Guess, then verify
This method works only if your target already has a Google+ account.
Since pretty much everyone in startups or marketing is already on Google+, you’ll have a good chance of finding people with this tactic.
Here’s how it works:
Step 1: Guess your target’s email address
There are two ways to do this – create a list of possible email addresses based on the email pattern you discovered in EmailHunter (see method #2 above).
Alternatively, fill in your target’s name and website domain into this spreadsheet to automatically create a list of email addresses.
Once you’ve guessed a bunch of emails, move on to step #2.
Step #2: Check email address through Gmail
If your target is on Google+, typing in his email will show you the Google+ account associated with that email.
Here’s how you can use this to find anyone’s email:
1. Open Gmail
2. Hit ‘Compose.’ Type the emails you guessed in step #1 into the ‘To’ field, one by one.
3. Click the email address, then hover your mouse over it. If the email is connected to a Google+ account, you’ll see your target’s profile.
This confirms that this is a valid email address, so you can go ahead and hit ‘send.’
But this is still a lot of work. And I’m all about maximizing productivity, so I’m going to share with you a tool that automates step #1 and #2 within seconds.
Here it is: Name2Email.
Name2Email does both the above steps right inside the Gmail compose window. No more copy-pasting email addresses and checking them one-by-one.
Name2Email will populate the ‘To’ field with a bunch of emails, and you can immediately check whether they are active or not.
Here’s a quick GIF straight from their homepage showing how it works:
Yet another alternative to doing this through Gmail/Google+ is to use Rapportive. It works in the same way:
Type in a guessed email, and Rapportive will show the associated social media profiles in the sidebar.
The only reason I didn’t include it here is because Rapportive hasn’t been supported extensively after LinkedIn acquired it.
Does your target have an email newsletter? If so, finding their email address is just about the easiest thing in the world.
Here’s how you can do it:
1. Subscribe to their newsletter or email list.
For example, here I’m subscribing to Ramit’s email list at IWillTeachYouToBeRich.com:
2. Hit ‘Reply’ to the first email they send to you
Most email opt-ins will require you to confirm subscription. When you get this email, just hit ‘Reply.’ You’ll find your target’s actual email address.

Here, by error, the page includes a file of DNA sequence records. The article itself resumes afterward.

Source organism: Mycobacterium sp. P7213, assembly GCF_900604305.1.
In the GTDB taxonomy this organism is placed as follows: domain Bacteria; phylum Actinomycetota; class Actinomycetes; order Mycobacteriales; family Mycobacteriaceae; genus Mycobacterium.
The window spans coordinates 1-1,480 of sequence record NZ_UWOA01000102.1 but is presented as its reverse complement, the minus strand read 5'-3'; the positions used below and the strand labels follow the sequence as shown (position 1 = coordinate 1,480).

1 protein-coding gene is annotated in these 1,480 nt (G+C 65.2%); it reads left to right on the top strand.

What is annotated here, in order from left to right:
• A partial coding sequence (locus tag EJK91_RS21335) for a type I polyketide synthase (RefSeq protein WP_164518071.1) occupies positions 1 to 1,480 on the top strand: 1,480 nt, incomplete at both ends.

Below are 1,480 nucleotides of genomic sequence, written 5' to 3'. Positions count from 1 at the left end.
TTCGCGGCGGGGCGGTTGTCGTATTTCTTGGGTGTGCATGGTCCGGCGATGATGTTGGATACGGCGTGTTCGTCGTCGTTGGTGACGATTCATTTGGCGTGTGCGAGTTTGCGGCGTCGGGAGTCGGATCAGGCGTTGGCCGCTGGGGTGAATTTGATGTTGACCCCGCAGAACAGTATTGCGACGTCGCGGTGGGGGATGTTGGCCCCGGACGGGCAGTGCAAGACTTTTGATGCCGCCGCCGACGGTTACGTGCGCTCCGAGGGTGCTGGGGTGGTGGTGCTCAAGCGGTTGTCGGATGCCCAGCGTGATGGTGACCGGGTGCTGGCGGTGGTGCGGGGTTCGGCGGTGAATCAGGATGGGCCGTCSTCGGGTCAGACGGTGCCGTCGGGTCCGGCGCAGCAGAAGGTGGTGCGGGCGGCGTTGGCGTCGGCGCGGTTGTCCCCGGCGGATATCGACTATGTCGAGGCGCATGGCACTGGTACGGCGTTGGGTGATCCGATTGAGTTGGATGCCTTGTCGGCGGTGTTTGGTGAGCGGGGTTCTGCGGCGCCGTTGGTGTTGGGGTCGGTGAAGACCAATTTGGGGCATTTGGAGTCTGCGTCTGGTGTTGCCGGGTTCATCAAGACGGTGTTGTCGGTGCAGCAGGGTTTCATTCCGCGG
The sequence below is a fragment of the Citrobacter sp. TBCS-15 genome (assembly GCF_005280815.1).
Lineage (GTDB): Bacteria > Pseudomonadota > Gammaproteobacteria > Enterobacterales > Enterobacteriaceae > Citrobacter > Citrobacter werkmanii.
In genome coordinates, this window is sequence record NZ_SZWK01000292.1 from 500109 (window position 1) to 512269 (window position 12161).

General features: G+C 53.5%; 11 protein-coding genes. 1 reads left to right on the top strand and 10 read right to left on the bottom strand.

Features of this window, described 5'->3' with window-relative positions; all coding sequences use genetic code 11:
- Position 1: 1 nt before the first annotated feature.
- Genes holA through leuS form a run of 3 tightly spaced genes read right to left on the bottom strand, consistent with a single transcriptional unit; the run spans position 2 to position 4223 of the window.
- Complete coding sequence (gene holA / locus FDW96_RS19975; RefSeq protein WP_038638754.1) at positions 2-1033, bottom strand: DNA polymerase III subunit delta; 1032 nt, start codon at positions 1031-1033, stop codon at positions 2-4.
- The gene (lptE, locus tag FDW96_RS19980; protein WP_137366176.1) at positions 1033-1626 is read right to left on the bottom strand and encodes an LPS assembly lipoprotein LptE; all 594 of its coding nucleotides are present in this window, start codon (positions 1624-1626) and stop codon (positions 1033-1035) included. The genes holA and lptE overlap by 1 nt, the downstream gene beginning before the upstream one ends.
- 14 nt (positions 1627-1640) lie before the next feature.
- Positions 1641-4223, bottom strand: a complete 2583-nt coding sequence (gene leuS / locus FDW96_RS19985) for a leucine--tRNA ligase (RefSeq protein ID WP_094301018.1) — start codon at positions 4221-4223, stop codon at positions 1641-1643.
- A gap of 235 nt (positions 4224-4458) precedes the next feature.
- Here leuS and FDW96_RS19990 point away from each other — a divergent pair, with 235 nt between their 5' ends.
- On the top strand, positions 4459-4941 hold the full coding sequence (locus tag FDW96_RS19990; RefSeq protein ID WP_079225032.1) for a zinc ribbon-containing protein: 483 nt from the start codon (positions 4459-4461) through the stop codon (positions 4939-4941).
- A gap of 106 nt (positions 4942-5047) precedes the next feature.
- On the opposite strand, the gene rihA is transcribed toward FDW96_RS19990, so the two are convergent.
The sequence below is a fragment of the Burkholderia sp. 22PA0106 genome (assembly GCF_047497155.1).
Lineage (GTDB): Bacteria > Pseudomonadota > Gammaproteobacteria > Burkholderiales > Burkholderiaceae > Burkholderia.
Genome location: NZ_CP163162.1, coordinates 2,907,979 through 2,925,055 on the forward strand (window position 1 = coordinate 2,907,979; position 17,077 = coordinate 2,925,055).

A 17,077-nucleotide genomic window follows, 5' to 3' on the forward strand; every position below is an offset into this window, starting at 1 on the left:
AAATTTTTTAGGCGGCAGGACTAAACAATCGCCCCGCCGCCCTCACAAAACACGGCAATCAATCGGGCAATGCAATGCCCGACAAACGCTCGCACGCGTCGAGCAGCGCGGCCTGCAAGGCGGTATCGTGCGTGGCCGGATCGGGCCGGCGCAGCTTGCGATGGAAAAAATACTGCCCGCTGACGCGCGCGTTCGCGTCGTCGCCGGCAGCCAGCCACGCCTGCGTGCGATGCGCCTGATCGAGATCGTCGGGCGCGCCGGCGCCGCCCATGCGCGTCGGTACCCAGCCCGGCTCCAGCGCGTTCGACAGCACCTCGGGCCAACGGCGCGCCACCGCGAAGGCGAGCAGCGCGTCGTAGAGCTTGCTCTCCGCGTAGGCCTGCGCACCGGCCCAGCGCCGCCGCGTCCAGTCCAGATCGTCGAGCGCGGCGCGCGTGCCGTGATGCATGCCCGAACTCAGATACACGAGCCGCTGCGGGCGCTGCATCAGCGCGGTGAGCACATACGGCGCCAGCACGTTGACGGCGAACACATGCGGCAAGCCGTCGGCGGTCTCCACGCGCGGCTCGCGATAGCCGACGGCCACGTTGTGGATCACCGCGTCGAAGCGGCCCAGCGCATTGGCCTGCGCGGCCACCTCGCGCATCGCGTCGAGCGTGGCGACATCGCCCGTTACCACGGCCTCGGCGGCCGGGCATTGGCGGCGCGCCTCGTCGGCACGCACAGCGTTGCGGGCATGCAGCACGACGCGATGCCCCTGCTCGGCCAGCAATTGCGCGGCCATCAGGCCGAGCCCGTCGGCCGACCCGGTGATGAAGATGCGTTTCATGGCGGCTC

Here’s what I got after hitting ‘reply’ to Ramit’s email:
You can do this for pretty much anyone with a newsletter or email list.
Go ahead, try it for this blog as well! 🙂
This is the last method on this list, but perhaps also the most effective:
If you really, really want to get in touch with someone, it doesn’t hurt to ask.
Want to get a blog post in, but don’t know who to contact?
Tweet the publication, and ask them.
Want to figure out the right guy to contact for a product pitch?
Message someone from the department on LinkedIn, and ask that person who to contact.
If your target is at a large company, you might even have to use the phone. But leave that as a last measure.
Methods I do NOT recommend
The 6 methods above should help you find pretty much anyone’s address.
However, there are a couple of methods I wouldn’t use. They’re a waste of time (or plain annoying).
1. Website contact forms
Contact forms might sound like the best place to get in touch with someone, but unless you’re dealing with individual bloggers, or really tiny companies, you won’t have much luck finding your target.
You can, however, use the contact form to send a query about the best person to contact in the organization (use the cold email templates from my last post). But don’t expect 100% results from it.
2. WHOIS emails
ICANN (the governing body for domain registrations) requires that all domain registrars maintain a public record of all registered domains and their owners. These are called ‘WHOIS’ records.
Some blogs recommend searching WHOIS records of a target’s website to find their email address. For example, typing in IWillTeachYouToBeRich.com into a WHOIS service such as Who.is shows this:
We did find an email, but there’s a good chance it isn’t active. If you wanted to get in touch with Ramit, this shouldn’t be the first email you’d want to use.
There are two things wrong with the WHOIS approach:
- The email might belong to the domain’s administrator/technical lead, not your target.
- Your target might perceive the WHOIS email as ‘private’ and won’t be too happy about you contacting him on it.
If you absolutely must use this method, use it only for individual bloggers/marketers. You won’t see good results using it with larger organizations.
You’re going to have to master finding email addresses before you master cold emailing. Sure, the difficulty tends to increase the higher you go up the corporate ladder. But with all the methods I gave you above, you shouldn’t have a hard time finding anyone’s email address, regardless of their position.